Carburetor vs Fuel Injection

Carburetor vs Fuel Injection

Last Updated August 4, 2019 | Alison Smith
Contents

Most engines need gasoline. But did you know that engines can’t run on gasoline alone? In order for a gas-powered engine to run, air needs to be introduced with the fuel in order to combust when heat is added to the mixture. Fire requires three things: fuel, oxygen, and heat. Typically referred to as a fire triangle, these elements combine together in order to cause a fire. A fourth component, the chemical reaction, is what allows the fire to keep burning. When you remove an element from the fire, whether it’s oxygen or the fuel source, the fire will not be able to survive.

The same concept can be applied to car engines. Whether an engine is powered by a carburetor or fuel injection, the premise behind each is relatively similar as they are both found in internal combustion engines. For internal combustion engines to work, an explosion of sorts must take place within the engine in order to convert the energy and power the vehicle. A mixture of fuel and air is ignited by a spark plug in order to create a small explosion that moves the pistons up and down. The energy created from the pistons is what turns the crankshaft and powers the vehicle. When you’re talking about comparing a carburetor vs fuel injection, it’s important to know that they both serve the same function. Both carburetors and fuel injection have the same end goal, although they operate differently.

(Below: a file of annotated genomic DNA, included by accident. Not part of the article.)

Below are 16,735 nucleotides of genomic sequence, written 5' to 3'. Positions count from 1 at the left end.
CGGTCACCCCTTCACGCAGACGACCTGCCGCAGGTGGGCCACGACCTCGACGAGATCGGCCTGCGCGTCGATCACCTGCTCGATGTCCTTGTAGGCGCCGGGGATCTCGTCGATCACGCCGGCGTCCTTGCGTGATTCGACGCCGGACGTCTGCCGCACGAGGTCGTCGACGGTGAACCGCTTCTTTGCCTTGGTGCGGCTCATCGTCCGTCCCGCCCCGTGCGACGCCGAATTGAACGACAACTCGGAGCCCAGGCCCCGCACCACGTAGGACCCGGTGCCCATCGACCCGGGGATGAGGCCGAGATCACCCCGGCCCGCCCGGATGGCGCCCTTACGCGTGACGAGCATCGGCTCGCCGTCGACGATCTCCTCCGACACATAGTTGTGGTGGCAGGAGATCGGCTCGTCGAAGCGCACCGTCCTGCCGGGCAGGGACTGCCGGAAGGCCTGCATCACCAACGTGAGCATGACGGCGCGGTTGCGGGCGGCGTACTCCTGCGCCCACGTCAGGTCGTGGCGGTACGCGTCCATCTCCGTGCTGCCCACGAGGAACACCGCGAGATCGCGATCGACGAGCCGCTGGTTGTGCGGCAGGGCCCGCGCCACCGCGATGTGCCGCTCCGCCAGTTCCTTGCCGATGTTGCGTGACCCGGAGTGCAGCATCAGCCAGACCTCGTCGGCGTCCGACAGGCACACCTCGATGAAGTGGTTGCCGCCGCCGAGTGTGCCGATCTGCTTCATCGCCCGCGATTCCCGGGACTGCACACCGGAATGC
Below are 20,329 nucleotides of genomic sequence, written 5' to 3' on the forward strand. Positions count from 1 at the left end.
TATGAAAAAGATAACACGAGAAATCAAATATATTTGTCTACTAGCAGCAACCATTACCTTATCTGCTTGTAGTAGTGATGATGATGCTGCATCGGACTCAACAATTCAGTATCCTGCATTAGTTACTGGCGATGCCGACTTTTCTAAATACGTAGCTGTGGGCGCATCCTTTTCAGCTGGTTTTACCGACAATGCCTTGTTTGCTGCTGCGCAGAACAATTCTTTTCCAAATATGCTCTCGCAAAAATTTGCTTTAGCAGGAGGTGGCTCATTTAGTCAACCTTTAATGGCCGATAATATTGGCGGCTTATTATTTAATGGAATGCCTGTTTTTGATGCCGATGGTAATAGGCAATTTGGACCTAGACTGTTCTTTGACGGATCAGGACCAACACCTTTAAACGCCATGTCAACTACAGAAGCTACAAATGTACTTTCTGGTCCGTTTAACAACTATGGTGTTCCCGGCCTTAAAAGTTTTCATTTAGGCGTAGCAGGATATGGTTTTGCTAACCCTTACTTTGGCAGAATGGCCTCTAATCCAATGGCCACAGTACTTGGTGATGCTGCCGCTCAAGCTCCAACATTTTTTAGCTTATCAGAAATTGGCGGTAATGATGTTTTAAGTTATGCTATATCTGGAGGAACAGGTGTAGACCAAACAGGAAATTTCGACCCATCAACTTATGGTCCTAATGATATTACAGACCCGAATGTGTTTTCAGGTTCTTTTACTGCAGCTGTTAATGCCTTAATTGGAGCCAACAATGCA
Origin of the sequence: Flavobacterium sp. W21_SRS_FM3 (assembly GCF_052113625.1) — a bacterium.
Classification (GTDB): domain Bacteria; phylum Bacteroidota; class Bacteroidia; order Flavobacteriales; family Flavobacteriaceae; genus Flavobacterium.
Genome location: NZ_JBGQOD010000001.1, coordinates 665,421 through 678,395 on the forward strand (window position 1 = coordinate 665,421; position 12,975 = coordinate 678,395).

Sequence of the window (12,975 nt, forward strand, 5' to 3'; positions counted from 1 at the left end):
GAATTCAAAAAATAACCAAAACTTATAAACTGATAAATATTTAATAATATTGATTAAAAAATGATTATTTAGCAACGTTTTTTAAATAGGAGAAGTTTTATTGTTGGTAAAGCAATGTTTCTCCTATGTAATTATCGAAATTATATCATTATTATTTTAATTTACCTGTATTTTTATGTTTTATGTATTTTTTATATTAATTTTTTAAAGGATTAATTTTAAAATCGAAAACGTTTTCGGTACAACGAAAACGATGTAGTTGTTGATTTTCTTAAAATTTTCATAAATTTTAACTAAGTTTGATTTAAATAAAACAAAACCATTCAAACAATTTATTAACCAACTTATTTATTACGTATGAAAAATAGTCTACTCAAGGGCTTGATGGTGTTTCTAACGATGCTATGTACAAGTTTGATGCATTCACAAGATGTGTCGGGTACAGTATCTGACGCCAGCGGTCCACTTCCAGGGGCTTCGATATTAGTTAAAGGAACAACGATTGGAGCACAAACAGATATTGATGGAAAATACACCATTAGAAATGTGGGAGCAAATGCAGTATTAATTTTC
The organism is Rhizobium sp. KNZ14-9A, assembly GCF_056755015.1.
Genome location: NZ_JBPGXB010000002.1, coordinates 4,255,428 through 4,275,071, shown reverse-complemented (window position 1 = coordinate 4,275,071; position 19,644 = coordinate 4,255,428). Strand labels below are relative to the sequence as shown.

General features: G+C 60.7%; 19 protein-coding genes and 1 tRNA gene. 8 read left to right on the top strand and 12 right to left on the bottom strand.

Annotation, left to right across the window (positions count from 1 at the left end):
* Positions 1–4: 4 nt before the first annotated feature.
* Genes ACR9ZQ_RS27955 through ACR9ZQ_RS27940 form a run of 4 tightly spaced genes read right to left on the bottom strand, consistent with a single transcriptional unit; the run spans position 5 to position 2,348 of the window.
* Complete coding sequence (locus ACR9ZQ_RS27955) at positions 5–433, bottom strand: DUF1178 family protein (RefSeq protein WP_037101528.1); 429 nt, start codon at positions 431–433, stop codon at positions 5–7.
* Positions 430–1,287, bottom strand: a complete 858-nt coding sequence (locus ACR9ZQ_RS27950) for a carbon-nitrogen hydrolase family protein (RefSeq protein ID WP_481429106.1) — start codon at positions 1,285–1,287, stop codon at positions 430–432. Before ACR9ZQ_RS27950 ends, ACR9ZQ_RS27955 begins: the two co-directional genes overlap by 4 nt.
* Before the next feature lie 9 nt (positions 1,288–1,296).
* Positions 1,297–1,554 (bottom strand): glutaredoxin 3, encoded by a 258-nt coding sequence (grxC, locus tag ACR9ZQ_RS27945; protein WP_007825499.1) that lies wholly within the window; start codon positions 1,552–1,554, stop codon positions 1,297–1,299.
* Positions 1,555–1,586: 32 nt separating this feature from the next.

How Direct Injection Works

Fuel injection has replaced the role of the carburetor in modern vehicles. Although carburetors are more or less obsolete now, some people prefer the simplicity that a carburetor offers in comparison to the more complex electronic fuel injection. Because fuel injection has more moving parts and is more intricate than a carburetor, it’s more difficult to fix if something goes awry. Fixing a carburetor is much simpler than fixing a fuel-injected engine because there aren’t all those electrical components that can easily break. Carburetors in comparison to fuel injection systems are also less expensive to install and cheaper to fix as they are less complex.